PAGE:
Homepage One
AftrnoonDelight
All True Tales
Artistic Dreams
AsianArt Page 1
AsianArt Page 2
AsianArt Page 3
Celts-Scotland
Chinese Whisper
Classic Poems
ClassicWillow
Cloud Dreams
Colourful Tales
Confucius Say
Confucius 2
Confucius 3
Cymru-Wales
Dodies Diets.
Dodies Kitchen
Dodie's Mood
Dodie's World
Dragon World
Dragons Life
Dream - Wishes
EastAsianNews
Japanese Art 2
Goblins Delight
Eira-Ireland
Elfs an Icicles
EnchantedDisney
Japanese Art
Life Knowledge
Music and Film
Mystery A go-go
Newsreel
Nursery Rhymes
Painted Winds
Rhymes Inc.
Saxon-England
Seligor'Stories
Studio Ghibli
Photo Albums
Blog
Dodies Profile
Links
Dodie's Dream World - Complete Chaos! xxx
Blog
Subscribe: Add to Google Add to My Yahoo! Subscribe in NewsGator Online Add to My AOL


Tue, 23 Aug 2011
I will allow you to shed a tear or two as you read this father's tale. Dodie xxx

           DODIES DREAM WORLD _ LIFE KNOWLEDGE

As usual my wonderful husband scoured the local car boot sale recently and found for me some amazing books. One of them in particular was written by Robert W. Service its title Rhymes of a Red Cross Man and goodness me I have read some poetry of World War I but this book has some of the most heart rendering verses I have read for many a year. There is no Fantasy in this piece of poetry I am about to type, just fact.... I hope you feel the heart ache of this father whose son was so cruelly taken in 1916.

It brings me a lot closer to August 2011 and the recent riots in the UK. Maybe conscription should be brought back but I wonder how many of the youth of today would go to fight for their country as this young lad of 17 did almost a hundred years ago.

                  Young Fellow My Lad

"Where are you going, young fellow my lad, on this glittering morn of May?"

"I'm going to join the colours, dad; there looking for men they say."

"But you're only a boy, young fellow my lad; you aren't obliged to go."

"I'm seventeen and a quarter, dad, and ever so strong, you know."

   *                    *                       *                       *                       *                        *

"So you're off to France, young fellow my lad, and your looking so fit and bright."

"I'm terribly sorry to leave you dad, but I feel that I'm doing right."

"God bless you and keep you, young fellow my lad, you're all of my life you know."

"Don't worry. I'll soon be back, dear dad, and I'm awfully proud to go."

    *                        *                       *                      *                    *                        *

"Why don't you write, young fellow my lad? I watch for the post each day;

And I miss you so, and I'm awfully sad, and it's months since you went away.

And I've kept a fire in the parlour lit, and I'm keeping it burning bright

Till my boy comes home; and there I sit into the quiet night."

    *                      *                         *                           *                      *                     *

"What is the matter, young fellow my lad? No letter again today.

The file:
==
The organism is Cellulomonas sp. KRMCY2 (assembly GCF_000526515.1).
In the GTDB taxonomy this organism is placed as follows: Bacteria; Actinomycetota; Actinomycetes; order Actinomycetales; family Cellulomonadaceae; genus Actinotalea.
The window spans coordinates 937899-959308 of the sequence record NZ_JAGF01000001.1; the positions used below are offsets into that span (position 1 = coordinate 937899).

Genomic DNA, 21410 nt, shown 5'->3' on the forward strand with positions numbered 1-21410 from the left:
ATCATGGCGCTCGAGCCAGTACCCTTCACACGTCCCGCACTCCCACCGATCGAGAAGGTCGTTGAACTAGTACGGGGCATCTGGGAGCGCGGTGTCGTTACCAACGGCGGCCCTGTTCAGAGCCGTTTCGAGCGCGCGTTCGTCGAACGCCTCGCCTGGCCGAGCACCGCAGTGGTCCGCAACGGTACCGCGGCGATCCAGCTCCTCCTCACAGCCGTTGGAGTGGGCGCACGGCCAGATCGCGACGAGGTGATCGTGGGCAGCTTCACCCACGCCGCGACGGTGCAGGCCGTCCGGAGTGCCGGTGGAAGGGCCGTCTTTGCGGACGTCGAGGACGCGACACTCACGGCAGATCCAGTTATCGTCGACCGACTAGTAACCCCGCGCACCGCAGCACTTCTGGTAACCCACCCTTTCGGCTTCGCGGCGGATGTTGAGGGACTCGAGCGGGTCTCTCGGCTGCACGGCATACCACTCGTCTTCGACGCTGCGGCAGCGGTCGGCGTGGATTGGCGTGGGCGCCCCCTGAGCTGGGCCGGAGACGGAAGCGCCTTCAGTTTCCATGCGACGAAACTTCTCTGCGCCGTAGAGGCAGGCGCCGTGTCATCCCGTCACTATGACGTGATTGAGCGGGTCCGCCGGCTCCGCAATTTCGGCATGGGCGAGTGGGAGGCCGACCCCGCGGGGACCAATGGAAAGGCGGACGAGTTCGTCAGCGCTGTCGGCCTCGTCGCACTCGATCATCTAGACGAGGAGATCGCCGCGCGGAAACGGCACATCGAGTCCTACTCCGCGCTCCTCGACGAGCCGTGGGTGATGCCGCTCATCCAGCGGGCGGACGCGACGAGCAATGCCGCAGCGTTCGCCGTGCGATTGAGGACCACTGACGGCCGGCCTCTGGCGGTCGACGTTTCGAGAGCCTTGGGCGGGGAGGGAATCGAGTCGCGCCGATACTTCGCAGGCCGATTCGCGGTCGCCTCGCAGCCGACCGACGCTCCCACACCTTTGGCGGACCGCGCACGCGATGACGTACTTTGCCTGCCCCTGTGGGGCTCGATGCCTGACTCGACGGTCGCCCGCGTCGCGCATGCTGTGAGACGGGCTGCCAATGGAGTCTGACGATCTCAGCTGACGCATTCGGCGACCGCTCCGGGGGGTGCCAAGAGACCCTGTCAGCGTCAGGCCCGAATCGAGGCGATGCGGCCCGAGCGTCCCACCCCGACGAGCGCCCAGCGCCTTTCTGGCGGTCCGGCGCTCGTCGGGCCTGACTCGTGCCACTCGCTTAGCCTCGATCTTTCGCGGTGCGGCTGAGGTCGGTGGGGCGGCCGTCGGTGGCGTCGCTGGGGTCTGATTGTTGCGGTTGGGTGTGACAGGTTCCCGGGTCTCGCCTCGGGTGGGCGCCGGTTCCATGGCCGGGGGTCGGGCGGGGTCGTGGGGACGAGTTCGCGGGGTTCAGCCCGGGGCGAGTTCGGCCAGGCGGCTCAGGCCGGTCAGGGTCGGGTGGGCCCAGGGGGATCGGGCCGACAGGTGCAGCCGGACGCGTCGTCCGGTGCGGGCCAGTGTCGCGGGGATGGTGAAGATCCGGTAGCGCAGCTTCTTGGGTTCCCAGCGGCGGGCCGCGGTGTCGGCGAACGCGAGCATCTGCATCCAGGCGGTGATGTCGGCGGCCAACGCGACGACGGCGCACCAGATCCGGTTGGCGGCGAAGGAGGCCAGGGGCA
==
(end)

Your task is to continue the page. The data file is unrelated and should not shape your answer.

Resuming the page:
Why did the postman look so sad, and sigh as he turned away?

I hear them tell that we've gained new ground, but a terrible price we've paid.

God grant, my boy, that you're safe and sound; but Oh ! I'm afraid, afraid."

   *                      *                          *                            *                        *                         *

"They've told me the truth, young fellow my lad : You'll never come back again ;

(Oh God ! the dreams and the dreams I've had, and the hopes I've nursed in vain! )

For you passed in the night young fellow my lad, and you proved in the cruel test

Of the screaming shell and the battle-hell that my boy was one of the best."

   *                      *                           *                            *                            *                     *

"So you'll live, you'll live, young fellow my lad, in the gleam of the evening star,

In the wood note wild and the laugh of a child, in all sweet things that are.

And you'll never die, my wonderful boy, while life is noble and true,

For all our beauty  and peace and joy we will owe to our lads like you.",,


Robert W. Service was born in Preston, Lancashire, England, the first of ten children. His father, also Robert Service, was a banker from Kilwinning, Scotland who had been transferred to England.  At five years old Robert W. Service went to live in Kilwinning with his three maiden aunts and his paternal grandfather, who was the town's postmaster. There he is said to have composed his first verse, a grace, on his sixth birthday:

Robert W. ServiceGod bless the cakes and bless the jam;
Bless the cheese and the cold boiled ham:
Bless the scones Aunt Jeannie makes,
And save us all from bellyaches. Amen

At nine Service rejoined his parents who had moved to Glasgow. He attended Glasgow's Hillhead High School.         

 "Service worked in a bank after he left school"    he joined the Commercial Bank of Scotland which today is the Royal Bank of Scotland"). He was writing at this time and reportedly already "selling his verses". 

He moved to Canada at the age of 21 and travelled to Vancouver Island, British Columbia with his Buffalo Bill outfit and dreams of becoming a cowboy. He drifted around western North America, "wandering from California to British Columbia," taking and quitting a series of jobs: "Starving in Mexico, residing in a California bordello, farming on Vancouver Island and pursuing unrequited love in Vancouver."

Posted 05:43

No comments


Post a Comment:




site  zoomshare